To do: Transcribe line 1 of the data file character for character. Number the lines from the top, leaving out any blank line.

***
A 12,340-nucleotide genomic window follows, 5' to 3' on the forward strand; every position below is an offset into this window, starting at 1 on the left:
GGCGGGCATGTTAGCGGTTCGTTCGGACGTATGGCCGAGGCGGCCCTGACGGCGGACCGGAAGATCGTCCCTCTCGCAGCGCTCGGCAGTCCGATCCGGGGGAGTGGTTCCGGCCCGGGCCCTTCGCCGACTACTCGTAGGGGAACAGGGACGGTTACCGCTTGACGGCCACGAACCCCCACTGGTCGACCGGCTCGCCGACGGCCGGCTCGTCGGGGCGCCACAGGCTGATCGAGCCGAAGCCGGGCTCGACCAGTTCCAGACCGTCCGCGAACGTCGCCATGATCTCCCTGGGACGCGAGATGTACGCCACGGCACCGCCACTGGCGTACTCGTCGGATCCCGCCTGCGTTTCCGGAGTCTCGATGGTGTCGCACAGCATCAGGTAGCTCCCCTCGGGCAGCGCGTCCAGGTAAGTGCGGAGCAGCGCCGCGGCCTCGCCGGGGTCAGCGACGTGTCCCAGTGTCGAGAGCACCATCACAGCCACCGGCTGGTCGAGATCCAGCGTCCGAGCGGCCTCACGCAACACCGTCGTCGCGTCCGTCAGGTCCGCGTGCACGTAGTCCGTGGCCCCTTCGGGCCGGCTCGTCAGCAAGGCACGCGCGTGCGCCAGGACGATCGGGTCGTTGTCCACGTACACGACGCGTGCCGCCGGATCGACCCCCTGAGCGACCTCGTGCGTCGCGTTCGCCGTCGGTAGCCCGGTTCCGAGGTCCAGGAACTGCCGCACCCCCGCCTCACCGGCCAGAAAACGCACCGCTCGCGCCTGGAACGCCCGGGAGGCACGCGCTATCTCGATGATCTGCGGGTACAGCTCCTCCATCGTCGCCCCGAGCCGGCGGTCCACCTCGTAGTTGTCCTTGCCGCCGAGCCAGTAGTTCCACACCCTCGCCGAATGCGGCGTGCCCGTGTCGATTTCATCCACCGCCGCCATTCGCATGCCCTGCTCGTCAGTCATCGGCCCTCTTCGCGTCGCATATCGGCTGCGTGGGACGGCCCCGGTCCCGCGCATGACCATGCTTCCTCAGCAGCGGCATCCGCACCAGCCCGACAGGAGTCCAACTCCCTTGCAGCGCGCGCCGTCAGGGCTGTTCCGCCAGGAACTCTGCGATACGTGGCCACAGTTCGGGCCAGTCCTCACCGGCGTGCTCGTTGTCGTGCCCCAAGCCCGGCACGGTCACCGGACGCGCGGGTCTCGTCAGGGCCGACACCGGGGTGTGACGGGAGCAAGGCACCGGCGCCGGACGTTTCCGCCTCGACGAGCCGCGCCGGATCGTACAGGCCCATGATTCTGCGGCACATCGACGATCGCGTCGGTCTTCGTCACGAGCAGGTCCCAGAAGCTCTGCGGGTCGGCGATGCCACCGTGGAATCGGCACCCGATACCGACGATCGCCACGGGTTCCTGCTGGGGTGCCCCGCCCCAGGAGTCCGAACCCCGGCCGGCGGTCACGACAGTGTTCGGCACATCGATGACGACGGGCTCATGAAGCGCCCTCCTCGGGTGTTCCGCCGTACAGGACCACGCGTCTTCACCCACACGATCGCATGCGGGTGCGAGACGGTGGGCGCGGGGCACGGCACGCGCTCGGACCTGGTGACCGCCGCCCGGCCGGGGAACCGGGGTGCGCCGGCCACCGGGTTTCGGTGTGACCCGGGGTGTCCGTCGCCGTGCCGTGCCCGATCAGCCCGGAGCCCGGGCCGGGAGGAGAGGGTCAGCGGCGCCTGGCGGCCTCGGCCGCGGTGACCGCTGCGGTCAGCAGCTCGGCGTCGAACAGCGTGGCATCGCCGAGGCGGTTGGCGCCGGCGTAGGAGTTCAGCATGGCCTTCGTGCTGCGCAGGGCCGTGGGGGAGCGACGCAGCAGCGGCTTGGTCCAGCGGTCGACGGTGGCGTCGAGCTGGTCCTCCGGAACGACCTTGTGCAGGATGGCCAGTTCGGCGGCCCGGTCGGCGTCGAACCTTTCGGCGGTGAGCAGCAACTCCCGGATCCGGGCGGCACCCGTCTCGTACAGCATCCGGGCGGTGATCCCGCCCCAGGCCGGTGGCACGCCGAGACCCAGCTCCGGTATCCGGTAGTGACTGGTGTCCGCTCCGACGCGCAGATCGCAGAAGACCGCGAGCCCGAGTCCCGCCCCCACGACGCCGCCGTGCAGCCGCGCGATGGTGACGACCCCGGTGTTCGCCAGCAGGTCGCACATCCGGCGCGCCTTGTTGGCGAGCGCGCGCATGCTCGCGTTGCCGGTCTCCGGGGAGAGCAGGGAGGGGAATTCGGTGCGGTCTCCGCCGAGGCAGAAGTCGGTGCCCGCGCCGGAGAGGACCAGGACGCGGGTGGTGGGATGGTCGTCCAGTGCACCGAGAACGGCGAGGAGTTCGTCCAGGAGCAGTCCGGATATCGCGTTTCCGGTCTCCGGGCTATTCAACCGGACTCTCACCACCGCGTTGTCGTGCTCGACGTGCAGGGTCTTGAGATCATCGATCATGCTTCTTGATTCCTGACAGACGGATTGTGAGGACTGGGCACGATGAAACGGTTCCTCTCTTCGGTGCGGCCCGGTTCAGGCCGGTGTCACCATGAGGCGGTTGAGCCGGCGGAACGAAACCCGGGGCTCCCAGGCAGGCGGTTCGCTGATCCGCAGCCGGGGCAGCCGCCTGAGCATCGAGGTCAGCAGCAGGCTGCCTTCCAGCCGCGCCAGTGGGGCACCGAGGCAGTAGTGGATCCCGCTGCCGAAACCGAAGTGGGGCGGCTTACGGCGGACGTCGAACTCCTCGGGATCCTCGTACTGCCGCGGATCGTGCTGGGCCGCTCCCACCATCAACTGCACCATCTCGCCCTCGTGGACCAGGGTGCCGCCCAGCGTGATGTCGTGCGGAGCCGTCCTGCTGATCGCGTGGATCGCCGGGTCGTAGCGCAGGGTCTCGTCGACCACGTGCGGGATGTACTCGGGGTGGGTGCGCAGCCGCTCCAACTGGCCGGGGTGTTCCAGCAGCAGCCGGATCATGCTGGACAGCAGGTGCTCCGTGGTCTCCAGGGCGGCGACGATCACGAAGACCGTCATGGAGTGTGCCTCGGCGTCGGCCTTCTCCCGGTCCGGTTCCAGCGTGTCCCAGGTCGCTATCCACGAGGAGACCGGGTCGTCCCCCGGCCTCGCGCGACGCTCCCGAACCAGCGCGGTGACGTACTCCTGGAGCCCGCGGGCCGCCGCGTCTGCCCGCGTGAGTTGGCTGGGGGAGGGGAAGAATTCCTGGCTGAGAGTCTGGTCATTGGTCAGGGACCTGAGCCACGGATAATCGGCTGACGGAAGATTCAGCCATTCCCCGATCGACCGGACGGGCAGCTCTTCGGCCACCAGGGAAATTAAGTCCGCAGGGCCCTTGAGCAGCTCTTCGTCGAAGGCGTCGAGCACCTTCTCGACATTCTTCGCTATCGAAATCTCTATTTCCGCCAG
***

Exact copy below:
A 12,340-nucleotide genomic window follows, 5' to 3' on the forward strand; every position below is an offset into this window, starting at 1 on the left: